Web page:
For more than 150 years, world’s fairs have tapped into the cultural psyche of nations, showcasing advancements in design and technology, art and architecture, and more. Relics of past expositions, such as the Seattle Space Needle (1962), the Hall of Science in Queens, New York (1964), and Habitat 67 in Montreal (1967) have become permanent city fixtures. Some fairs of yore, however, have no remaining landmarks by which to remember them—like the United States’ first-ever world’s fair, and the subject of a recently-opened exhibit at Manhattan’s Bard Graduate Center Gallery, New York Crystal Palace 1853.
Formally known as the Exhibition of the Industry of All Nations, the Crystal Palace was a vast, two-level structure composed of 1,500 panes of glass and a cast-iron skeleton, sited on present-day Bryant Park. Designed by European architects Georg Cartensen and Charles Gildemeister, the building was modeled after Joseph Paxton’s London Crystal Palace of 1851, but featured a monumental dome—the largest in the U.S.—and more advanced building materials, such as translucent glass plates that reduced heat and glare. Although it was hailed as fireproof, the iconic exhibition hall, once described by Mark Twain as “a perfect fairy palace, beautiful beyond description,” was decimated in an 1858 blaze.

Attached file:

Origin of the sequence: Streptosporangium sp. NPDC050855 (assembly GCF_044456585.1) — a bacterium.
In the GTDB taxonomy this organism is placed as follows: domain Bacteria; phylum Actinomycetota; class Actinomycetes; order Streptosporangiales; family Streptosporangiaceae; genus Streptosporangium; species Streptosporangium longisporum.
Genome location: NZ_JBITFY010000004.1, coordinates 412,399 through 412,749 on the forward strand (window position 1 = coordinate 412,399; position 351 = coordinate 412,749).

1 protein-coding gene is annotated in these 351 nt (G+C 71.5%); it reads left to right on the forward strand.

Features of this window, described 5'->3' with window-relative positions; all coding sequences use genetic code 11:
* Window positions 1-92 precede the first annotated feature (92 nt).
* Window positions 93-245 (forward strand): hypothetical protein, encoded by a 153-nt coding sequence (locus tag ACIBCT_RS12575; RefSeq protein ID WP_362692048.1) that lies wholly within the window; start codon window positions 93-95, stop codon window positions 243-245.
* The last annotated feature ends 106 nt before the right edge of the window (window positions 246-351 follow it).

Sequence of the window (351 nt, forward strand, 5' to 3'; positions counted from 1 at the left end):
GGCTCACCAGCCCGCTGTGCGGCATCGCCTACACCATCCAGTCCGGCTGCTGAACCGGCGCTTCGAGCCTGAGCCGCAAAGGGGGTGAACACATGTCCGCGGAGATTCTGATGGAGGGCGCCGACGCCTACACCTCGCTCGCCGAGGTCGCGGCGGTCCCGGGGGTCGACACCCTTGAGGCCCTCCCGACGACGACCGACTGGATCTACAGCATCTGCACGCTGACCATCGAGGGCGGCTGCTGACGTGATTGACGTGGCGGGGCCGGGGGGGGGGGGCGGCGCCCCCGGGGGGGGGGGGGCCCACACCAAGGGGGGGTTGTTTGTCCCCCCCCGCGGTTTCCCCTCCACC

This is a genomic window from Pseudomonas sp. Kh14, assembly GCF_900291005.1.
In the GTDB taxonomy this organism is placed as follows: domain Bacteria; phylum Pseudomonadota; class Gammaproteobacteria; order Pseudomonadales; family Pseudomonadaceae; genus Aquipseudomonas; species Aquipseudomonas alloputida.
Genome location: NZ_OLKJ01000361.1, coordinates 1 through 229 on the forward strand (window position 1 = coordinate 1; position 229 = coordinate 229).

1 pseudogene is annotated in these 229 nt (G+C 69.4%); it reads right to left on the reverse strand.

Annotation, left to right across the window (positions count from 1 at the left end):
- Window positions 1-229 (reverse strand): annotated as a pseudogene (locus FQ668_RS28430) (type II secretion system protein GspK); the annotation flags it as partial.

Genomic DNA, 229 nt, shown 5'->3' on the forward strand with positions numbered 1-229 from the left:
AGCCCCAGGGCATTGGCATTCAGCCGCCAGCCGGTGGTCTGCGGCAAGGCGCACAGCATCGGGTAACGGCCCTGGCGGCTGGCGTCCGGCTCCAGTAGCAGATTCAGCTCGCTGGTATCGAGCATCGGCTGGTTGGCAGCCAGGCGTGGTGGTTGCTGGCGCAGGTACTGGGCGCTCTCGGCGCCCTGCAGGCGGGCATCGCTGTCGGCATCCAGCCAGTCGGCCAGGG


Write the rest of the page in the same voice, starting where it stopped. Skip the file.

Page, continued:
While it is not a comprehensive survey, New York Crystal Palace 1853 offers a glimpse of what 19th-century tourists could have encountered. It introduces gallery-goers to the forgotten glazed edifice with a series of prints, including birds-eye views that place it within an unrecognizably rural Manhattan landscape. A selection of designed objects and manufactured consumer goods highlight some of the industrial marvels shown at the Palace: daguerreotype equipment, a Singer sewing machine, a Colt percussion revolver, and items ranging from decorative porcelain to a rare violin. Printed promotional materials, artworks, and other utilitarian items produced for the fair are also on display.
The exhibition New York Crystal Palace 1853 is on view at the Bard Graduate Center Gallery through July 30, 2017.